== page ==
Northeastern Section - 53rd Annual Meeting - 2018

Paper No. 24-6
Presentation Time: 10:15 AM


BELAVAL, Marcel, U.S. Environmental Protection Agency, 5 Post Office Square, OEP06-2, Boston, MA 02109, BOUTT, David F., Department of Geosciences, University of Massachusetts, Morrill Science Center, 611 North Pleasant Street, Amherst, MA 01003, SCHROEDER, Timothy, Natural Sciences, Bennington College, 1 College Drive, Bennington, VT 05201, RYAN, Peter, Geology Department, Middlebury College, Middlebury, VT 05753 and KIM, Jonathan J., Vermont Department of Environmental Conservation, Vermont Geological Survey, 1 National Life Dr, Main 2, Montpelier, VT 05620-3902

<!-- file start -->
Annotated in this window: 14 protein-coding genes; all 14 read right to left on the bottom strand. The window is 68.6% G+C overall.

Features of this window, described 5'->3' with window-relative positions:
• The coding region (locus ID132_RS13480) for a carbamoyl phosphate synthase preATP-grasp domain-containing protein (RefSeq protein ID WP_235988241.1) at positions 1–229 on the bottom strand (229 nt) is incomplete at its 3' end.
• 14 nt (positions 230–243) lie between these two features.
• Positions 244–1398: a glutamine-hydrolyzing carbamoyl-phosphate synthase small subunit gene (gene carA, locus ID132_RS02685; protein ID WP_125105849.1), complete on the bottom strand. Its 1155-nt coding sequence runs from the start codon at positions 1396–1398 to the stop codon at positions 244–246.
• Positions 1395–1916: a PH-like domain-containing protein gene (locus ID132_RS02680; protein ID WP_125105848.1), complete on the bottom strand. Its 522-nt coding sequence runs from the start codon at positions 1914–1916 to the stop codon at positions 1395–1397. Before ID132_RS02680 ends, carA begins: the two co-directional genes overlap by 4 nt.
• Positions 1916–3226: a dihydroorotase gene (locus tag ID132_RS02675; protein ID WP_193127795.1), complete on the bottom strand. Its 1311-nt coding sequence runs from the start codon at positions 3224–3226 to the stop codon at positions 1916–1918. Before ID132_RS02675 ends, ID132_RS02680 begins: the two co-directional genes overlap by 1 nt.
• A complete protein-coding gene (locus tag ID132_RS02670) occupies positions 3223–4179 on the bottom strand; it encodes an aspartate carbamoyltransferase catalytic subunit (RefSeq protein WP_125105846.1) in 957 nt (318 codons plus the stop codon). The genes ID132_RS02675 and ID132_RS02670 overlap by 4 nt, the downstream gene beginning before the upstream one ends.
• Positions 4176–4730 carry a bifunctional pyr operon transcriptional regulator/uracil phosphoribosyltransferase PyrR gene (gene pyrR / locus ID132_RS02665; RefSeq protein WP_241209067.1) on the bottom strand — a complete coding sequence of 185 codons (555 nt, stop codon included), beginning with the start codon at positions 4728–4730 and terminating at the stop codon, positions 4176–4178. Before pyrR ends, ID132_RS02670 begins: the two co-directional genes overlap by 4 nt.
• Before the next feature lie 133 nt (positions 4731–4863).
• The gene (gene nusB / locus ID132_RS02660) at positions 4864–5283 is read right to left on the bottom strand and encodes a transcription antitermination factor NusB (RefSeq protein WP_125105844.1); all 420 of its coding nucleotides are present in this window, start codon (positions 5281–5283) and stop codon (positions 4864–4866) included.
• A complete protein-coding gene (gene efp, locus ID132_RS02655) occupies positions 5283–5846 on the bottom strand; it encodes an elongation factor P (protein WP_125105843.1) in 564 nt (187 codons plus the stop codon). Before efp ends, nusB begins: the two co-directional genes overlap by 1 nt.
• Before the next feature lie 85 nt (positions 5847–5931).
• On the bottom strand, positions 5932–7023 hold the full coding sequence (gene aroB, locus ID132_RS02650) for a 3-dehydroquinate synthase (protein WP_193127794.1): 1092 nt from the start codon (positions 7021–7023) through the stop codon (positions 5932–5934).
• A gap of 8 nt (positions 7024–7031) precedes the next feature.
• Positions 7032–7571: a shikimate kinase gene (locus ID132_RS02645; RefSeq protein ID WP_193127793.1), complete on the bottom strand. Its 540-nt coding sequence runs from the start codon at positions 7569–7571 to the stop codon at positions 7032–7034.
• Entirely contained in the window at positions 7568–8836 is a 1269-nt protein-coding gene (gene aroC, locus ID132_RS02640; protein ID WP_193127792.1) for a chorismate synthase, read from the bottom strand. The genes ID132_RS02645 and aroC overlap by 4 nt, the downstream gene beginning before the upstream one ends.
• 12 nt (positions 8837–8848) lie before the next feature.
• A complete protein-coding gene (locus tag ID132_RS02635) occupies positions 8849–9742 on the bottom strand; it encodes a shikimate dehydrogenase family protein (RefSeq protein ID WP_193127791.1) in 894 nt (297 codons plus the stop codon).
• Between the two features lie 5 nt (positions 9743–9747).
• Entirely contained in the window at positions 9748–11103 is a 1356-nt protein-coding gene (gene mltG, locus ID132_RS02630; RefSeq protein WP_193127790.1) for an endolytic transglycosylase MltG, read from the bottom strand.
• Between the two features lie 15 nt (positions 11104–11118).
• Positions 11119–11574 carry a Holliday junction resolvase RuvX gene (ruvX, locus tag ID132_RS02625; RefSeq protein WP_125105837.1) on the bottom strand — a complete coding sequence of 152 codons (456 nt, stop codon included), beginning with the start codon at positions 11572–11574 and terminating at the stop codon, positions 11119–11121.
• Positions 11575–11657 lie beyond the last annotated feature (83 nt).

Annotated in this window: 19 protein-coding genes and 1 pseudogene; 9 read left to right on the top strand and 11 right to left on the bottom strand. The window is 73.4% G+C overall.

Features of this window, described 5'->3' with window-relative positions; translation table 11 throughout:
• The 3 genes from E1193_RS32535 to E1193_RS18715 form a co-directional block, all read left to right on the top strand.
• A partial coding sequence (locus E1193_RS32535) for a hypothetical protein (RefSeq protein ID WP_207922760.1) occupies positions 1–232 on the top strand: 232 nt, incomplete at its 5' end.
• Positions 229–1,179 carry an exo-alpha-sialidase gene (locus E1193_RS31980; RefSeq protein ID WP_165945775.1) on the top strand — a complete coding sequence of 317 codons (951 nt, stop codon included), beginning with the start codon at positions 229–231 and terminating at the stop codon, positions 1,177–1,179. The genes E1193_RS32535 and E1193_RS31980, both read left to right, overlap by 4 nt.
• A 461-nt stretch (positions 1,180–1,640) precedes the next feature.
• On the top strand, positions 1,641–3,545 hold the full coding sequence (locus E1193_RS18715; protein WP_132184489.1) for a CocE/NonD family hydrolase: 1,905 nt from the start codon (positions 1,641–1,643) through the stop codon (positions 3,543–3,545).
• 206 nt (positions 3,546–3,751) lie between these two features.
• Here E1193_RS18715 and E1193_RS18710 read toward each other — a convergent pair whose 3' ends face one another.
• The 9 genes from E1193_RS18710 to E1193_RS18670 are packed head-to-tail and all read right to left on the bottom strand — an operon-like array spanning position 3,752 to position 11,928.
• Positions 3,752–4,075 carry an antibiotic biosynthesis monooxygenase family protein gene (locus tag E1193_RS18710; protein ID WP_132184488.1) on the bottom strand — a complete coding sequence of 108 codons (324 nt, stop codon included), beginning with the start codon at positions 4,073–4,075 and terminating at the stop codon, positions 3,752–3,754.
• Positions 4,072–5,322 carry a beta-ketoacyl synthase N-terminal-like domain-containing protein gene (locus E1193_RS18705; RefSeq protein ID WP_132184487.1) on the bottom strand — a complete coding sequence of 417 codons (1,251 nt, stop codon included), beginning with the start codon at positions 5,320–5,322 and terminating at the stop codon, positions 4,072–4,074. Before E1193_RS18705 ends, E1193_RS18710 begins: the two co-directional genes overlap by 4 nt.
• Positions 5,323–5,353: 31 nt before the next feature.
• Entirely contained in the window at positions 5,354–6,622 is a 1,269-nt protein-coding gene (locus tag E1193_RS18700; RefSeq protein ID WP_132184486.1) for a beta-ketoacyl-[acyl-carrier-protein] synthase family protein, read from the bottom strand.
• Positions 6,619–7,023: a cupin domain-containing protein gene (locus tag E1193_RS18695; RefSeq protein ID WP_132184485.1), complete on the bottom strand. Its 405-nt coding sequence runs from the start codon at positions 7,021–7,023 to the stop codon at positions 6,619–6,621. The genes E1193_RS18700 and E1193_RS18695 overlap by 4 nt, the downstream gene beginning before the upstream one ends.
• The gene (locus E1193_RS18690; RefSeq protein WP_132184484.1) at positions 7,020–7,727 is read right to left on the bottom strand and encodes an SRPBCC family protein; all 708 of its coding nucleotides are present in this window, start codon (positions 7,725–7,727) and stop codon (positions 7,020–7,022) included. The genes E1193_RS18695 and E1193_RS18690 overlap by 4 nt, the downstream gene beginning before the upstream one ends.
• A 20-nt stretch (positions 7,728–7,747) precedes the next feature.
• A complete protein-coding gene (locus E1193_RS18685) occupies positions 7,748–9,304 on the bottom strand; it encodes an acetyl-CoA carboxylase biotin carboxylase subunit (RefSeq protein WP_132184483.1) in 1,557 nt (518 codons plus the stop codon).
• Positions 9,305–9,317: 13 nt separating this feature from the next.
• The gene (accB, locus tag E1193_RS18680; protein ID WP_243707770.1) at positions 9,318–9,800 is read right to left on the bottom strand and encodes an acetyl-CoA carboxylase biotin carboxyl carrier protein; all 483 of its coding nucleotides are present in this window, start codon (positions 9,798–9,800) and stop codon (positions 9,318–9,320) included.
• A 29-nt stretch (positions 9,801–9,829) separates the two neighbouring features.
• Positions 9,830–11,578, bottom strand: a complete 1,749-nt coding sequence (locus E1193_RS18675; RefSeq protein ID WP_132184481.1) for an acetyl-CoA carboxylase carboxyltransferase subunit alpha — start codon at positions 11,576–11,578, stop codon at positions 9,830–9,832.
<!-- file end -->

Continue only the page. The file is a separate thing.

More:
Perfluorooctanoic acid (PFOA) contamination in the Walloomsac River watershed in southwestern Vermont has been identified in surface water, overburden sediments, and groundwater from both the overburden and the underlying fractured rock aquifers. In order to characterize transport pathways for PFOA in the system, a conceptual model for the site-specific hydrologic system, including groundwater-surface water interactions, is being developed. Field work from the team in July and August 2017 yielded 51 samples for radon (n=12) and stable isotopic (δ18O-H2O and δ2H-H2O) analyses (n=51) of stream water, spring water, streambed seepage, and groundwater samples from till, gravel, and bedrock aquifers. Samples ranged in electrical conductivity from 225 – 803 (μS/cm). Radon results show a strong signal differentiating surface water and groundwater. All samples possess deuterium excess of > 10, typical for this region, and range from -11 to -7.5 in δ18O-H2O per mil. Surface water shows the most variability of sample type and likely reflects a colder and higher elevation source of the Walloomsac River in the Green Mountains. The enriched samples are all from Paran Creek, a smaller lower elevation catchment that feeds into the Walloomsac River. Local streambed seepage (identified through cold anomalies on FLIR cameras) sampled with drivepoints were always more isotopically enriched than the streamwater and likely reflect that local streambed seepage is a distinct source of water. The till, gravel, and spring waters fall between the most depleted and enriched stream waters. The bedrock waters don’t follow this pattern and 5 of the 6 samples from deep bedrock wells have the most depleted compositions that were analyzed. The single bedrock well sample that does not follow this pattern is from a shallower depth. The 3 deep bedrock samples also have a distinct d-excess value. δ18O-H2O and δ2H-H2O isotope sampling are shown to be useful to differentiate groundwater and surface water, and results suggest a distinctive isotopic signature related to different groundwater regions of the study area. This sampling work is part of an ongoing multi-component research project to study the fate and transport of PFOA through the groundwater-surface water system.